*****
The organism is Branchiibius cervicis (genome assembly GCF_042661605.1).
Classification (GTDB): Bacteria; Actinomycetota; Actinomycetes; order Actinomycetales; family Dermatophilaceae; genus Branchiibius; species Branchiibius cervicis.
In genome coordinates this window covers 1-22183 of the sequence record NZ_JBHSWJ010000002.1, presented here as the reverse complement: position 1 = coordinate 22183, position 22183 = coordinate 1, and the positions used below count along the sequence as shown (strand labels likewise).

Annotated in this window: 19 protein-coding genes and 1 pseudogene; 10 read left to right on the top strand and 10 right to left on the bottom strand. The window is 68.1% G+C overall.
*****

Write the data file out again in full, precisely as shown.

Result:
The organism is Branchiibius cervicis (genome assembly GCF_042661605.1).
Classification (GTDB): Bacteria; Actinomycetota; Actinomycetes; order Actinomycetales; family Dermatophilaceae; genus Branchiibius; species Branchiibius cervicis.
In genome coordinates this window covers 1-22183 of the sequence record NZ_JBHSWJ010000002.1, presented here as the reverse complement: position 1 = coordinate 22183, position 22183 = coordinate 1, and the positions used below count along the sequence as shown (strand labels likewise).

Annotated in this window: 19 protein-coding genes and 1 pseudogene; 10 read left to right on the top strand and 10 right to left on the bottom strand. The window is 68.1% G+C overall.